Retrospective: Volfied from the Arcade
By TideGear (Adam Milecki)
Once upon a time there was an action/puzzle game called Qix. It was a good and noble game and it met another action/puzzle game called Arkanoid. These two Taito games fell in love and a child game was conceived and born. That game would come to be known as the arcade game Volfied, aka Ultimate Qix or Qix Neo. Ok, so maybe that was just a weird dream I had.
Qix spawned several clones and variants including Microsoft's JezzBall, originally for Windows 3.1. The core gameplay consists of drawing lines via a ship that is only able to travel safely (for the most part) on the perimeter of the playfield. In each level, a large enemy moves, often erratically, through the playfield. The player must then venture into the playfield as they draw a line behind themself. Upon returning to the perimeter again, the space within the lines drawn will then fill in thus reducing the size of the playfield as well as altering its shape. This is made difficult by the increasingly cramped enemy who will instantly kill you upon touching you or your unfinished line. After capturing approximately 75% of the playfield, you complete the level.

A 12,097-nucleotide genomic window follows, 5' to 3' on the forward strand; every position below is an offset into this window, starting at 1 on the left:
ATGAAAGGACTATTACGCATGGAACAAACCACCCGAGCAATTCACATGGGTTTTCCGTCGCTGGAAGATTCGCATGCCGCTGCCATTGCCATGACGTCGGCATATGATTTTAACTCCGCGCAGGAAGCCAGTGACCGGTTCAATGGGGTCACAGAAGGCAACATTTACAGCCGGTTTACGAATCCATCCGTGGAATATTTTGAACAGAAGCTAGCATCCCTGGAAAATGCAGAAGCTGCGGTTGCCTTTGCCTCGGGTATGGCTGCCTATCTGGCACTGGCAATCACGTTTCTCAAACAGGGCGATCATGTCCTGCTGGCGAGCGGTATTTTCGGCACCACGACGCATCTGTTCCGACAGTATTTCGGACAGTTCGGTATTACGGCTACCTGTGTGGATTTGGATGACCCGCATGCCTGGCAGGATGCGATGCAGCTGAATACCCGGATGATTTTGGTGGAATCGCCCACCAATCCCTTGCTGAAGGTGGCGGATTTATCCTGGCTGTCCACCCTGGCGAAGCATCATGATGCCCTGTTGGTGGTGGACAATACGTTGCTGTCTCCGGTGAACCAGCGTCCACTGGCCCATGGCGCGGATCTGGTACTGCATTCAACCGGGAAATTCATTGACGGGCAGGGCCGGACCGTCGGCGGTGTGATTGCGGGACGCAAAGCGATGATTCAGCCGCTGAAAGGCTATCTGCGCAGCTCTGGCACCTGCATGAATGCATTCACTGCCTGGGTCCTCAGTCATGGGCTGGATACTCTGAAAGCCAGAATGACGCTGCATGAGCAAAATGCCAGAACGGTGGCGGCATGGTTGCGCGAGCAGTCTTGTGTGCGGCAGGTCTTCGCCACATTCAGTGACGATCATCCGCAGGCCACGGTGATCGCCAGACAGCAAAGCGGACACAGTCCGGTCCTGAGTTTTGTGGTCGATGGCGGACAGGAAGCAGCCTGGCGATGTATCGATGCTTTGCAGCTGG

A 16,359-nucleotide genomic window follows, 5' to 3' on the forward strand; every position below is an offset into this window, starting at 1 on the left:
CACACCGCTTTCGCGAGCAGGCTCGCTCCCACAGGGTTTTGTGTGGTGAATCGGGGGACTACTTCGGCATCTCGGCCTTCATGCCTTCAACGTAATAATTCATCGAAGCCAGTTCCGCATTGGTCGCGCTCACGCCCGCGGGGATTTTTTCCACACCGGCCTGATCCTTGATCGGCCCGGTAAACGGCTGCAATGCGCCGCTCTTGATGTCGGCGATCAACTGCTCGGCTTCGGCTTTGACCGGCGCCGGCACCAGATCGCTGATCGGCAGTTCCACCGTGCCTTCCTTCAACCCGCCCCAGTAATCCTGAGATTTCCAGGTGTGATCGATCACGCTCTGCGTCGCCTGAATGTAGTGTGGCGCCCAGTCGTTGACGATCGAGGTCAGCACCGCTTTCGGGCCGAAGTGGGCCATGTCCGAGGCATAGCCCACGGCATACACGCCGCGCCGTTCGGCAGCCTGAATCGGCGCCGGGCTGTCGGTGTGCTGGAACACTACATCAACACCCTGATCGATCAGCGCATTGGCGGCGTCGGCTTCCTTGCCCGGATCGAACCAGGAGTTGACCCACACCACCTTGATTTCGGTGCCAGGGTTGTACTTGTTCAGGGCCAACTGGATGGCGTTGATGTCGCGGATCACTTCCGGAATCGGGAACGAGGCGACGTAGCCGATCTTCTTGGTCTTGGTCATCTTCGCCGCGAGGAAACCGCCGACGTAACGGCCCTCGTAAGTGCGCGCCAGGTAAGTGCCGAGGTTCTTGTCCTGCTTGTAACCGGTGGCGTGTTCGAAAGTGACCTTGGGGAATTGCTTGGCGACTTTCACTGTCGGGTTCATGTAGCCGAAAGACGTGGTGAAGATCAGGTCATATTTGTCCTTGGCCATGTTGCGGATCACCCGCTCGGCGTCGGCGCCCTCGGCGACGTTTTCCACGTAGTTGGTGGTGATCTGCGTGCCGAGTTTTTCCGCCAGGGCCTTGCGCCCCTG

It sounds a bit complicated but is actually quite simple. This is where Volfied comes in with a cool futuristic sci-fi shmup-like aesthetic, more enemies with bosses, and power-ups. Actually, a similar game called Super Qix came first (Qix had some other sequels) but it's just not quite as good. The Qix games never had enough to really hold me, but Volfied added just enough to make me a definite fan.
Several console and computer ports exist, most of which are fairly arcade faithful, except for the Genesis version (Ultimate Qix) and the Japan-only TurboGrafx-16/PC Engine version. Qix Neo for the PlayStation is my favorite port as it features an enhanced "Arrange Mode".
Volfied is yet another lesser-known arcade classic that deserves more attention. What's the deal Arkanoid? Why must you hog the limelight?